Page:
Librewolf is a fork of Firefox focused on privacy, security, and user freedom. Librewolf comes with most options in the Firefox Privacy Config (and the arkenfox user.js) enabled (or disabled, as appropriate) by default. In other words, it is an already tweaked for privacy version of Firefox.
Librewolf does not have telemetry by default, includes private search provider options, and has uBlock Origin installed out-of-the-box.
Tor, The Onion Router, is a hardened version of Firefox configured to run on the Tor network. Tor sends your browsing traffic through a worldwide relay so that your traffic isn’t traceable back to you.
.onion addresses can only be accessed via the Tor browser.
Tor is an excellent choice for those seeking anonymity or circumventing censorship.
If you are looking for more privacy-oriented browser suggestions for all platforms, then check out avoidthehack's recommended privacy browsers.
uBlock Origin is the gold standard for blocking ads and trackers in the browser. In most cases, uBlock Origin is the only adblocking add-on/extension needed for comprehensive adblocking.
AdGuard is a solid open source solution for delivering adblocking capabilities to mobile devices. It also works on Windows desktops.
The basic version of AdGuard is free and provides great adblocking on whatever device it’s installed on. On iOS, most of the blocking occurs in Safari.
The paid version of AdGuard features more advanced blocking capabilities. If you’re considering purchasing an AdGuard license, then consider using our affiliate link at no additional cost to you.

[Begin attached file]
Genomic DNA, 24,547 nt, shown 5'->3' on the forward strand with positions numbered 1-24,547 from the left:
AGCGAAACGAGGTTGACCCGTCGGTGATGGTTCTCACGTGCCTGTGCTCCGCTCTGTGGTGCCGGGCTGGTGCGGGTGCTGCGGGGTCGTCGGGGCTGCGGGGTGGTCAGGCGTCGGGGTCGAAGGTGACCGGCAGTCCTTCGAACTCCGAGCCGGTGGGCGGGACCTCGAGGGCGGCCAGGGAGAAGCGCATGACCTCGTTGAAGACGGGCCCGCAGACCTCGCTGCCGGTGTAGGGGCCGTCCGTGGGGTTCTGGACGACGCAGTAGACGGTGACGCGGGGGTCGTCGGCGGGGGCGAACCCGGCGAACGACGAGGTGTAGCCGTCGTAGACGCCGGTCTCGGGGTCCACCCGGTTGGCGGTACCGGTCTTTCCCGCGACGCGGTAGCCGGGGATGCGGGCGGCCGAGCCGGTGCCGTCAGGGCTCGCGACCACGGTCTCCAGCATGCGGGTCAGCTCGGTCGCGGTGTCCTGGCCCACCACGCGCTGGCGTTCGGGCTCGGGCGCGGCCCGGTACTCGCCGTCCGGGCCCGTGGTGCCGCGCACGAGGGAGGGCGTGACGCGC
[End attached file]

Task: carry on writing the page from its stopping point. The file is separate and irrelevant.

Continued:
More information about blocking ads and trackers can be found in the avoidthehack guide, How to Block Ads.
Portmaster is a free, open-source, and easy to use application firewall. Portmaster allows users to easily block ads and trackers across Windows and Linux-based computers; as a host-based app firewall, it also gives the user superior control over the network connections made by the device.
Portmaster’s GUI is sleek, easy to navigate, and easy to use even for more novice users. Users can block an application’s network connections with a toggle, monitor all network activity on the device, and set both global and per-app settings. Portmaster secures the device’s DNS requests by default, forwarding DNS queries to an encrypted DNS provider of the user’s choice.
Signal is a well-known and widely used centralized messaging alternative to WhatsApp. It has a focus on user privacy, unlike WhatsApp and can function as a direct drop-in replacement for WhatsApp users.
Signal sends sends very minimal metadata and securely routes messages though its servers via its highly respected and security audited Signal Protocol. Signal supports peer-to-peer voice and video calls.
Signal requires a phone number for account creation, but this phone number can be a VoIP number not associated with a SIM card.
Session is a highly private decentralized messenger using the Oxen Service Node Network to route messages. Session does not require any potentially unique identifiers for sign-up; instead, accounts are created using a unique SessionID.
Session supports group chats, voice messages, and sending file attachments. All comunications are encrypted and the network has zero knowledge of your communications. Metadata leakage is not much of a concern due to Session’s security audited Session protocol.